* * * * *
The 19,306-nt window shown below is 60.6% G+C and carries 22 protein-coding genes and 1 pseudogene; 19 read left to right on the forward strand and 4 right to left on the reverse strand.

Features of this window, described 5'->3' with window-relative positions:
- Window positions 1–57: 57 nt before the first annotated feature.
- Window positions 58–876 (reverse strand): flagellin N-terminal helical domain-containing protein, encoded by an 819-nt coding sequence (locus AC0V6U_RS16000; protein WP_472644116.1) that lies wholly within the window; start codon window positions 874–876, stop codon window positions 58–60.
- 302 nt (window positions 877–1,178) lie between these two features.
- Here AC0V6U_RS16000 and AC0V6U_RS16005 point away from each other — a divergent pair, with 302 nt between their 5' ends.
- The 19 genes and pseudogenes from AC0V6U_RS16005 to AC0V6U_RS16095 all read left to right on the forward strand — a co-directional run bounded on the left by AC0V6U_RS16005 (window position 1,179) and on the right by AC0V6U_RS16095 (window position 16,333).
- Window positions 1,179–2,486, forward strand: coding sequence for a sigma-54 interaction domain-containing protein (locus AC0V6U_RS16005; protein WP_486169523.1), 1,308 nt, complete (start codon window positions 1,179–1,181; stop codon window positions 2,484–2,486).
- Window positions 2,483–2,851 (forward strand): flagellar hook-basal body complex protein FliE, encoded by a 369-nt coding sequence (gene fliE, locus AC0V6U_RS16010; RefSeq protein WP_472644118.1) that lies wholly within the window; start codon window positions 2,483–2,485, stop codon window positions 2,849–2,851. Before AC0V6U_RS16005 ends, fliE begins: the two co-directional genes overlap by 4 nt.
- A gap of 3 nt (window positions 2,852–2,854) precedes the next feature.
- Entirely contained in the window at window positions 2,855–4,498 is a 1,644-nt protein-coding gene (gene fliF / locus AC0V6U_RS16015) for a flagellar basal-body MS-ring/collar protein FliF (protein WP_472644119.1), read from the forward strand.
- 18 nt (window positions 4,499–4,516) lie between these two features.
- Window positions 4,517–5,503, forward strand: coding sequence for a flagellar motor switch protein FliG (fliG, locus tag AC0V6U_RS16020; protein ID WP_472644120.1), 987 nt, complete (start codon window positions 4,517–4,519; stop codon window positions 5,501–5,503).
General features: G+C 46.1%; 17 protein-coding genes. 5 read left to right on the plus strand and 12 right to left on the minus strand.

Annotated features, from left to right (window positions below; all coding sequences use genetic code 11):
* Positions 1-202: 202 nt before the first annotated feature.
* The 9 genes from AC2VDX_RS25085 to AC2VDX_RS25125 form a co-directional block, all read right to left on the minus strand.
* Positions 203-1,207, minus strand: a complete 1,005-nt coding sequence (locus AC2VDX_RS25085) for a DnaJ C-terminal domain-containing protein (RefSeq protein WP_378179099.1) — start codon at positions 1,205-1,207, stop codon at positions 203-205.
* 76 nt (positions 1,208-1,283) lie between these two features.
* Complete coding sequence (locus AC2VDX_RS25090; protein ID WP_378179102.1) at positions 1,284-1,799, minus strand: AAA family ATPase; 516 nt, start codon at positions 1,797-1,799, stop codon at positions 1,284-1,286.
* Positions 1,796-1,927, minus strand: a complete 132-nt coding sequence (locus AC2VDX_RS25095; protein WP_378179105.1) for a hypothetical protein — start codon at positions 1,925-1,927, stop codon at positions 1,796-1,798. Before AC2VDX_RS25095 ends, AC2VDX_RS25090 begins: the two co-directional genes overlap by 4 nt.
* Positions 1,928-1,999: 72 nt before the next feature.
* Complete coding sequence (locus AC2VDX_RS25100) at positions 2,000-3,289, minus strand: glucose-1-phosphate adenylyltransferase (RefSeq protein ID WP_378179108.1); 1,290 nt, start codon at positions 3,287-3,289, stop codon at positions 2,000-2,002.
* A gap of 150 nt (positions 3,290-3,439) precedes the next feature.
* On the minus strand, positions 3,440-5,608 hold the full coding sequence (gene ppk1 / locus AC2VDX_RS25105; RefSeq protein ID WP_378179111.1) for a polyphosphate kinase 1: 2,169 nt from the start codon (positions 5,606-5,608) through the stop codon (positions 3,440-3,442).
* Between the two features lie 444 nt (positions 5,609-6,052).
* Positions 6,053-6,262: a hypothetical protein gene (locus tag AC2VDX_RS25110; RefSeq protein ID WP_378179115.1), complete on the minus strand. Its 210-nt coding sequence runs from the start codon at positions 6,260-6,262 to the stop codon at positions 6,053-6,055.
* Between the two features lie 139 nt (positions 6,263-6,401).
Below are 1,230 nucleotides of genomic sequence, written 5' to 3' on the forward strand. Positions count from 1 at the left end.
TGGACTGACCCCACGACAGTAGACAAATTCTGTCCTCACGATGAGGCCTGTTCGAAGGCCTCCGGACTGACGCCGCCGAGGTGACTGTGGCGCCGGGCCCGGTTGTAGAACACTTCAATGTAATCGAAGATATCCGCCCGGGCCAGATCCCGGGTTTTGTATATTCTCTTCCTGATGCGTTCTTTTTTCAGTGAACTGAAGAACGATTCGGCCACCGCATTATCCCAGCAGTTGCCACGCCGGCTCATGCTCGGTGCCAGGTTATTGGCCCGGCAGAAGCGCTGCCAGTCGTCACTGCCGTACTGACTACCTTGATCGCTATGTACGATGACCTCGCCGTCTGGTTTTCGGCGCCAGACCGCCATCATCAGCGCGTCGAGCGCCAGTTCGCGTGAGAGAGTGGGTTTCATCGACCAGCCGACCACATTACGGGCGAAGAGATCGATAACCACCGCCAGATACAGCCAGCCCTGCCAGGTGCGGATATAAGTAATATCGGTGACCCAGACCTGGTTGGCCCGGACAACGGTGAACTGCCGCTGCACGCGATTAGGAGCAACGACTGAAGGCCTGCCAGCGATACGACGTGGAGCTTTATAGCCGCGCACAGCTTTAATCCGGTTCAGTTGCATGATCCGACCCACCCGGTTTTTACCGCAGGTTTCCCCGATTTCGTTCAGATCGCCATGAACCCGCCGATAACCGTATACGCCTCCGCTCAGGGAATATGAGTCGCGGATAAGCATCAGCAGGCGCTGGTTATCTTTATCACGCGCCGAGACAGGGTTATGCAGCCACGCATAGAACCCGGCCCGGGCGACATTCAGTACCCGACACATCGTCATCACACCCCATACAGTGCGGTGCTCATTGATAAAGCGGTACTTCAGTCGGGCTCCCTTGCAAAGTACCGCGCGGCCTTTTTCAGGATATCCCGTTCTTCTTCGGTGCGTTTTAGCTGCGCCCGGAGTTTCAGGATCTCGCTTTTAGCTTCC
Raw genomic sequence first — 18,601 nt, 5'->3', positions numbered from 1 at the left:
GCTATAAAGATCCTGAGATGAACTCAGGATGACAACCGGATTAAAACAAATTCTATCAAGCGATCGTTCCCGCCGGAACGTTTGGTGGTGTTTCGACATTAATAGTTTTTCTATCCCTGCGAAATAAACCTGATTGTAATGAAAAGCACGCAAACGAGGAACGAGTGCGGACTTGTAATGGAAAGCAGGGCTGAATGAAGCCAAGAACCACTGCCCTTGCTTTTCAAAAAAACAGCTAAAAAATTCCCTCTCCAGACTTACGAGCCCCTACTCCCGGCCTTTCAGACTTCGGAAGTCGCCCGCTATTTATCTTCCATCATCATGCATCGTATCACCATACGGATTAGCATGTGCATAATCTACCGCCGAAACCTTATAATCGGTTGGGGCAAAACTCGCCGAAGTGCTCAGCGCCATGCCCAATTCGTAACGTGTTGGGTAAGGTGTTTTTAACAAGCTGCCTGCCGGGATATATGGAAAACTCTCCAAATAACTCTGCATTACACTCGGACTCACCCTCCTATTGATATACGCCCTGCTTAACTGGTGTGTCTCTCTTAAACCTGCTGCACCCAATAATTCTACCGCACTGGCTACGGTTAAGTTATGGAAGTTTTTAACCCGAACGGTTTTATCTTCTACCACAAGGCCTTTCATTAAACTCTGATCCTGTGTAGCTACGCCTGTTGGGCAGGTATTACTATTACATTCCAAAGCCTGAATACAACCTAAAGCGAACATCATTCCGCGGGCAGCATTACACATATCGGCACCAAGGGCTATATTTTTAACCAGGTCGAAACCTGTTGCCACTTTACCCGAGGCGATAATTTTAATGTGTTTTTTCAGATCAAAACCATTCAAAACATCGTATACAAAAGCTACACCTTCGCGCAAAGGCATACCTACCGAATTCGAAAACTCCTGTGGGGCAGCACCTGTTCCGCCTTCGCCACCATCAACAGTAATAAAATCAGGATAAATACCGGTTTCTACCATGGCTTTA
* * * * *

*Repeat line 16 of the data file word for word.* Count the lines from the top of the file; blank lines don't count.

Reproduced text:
* Positions 1-202: 202 nt before the first annotated feature.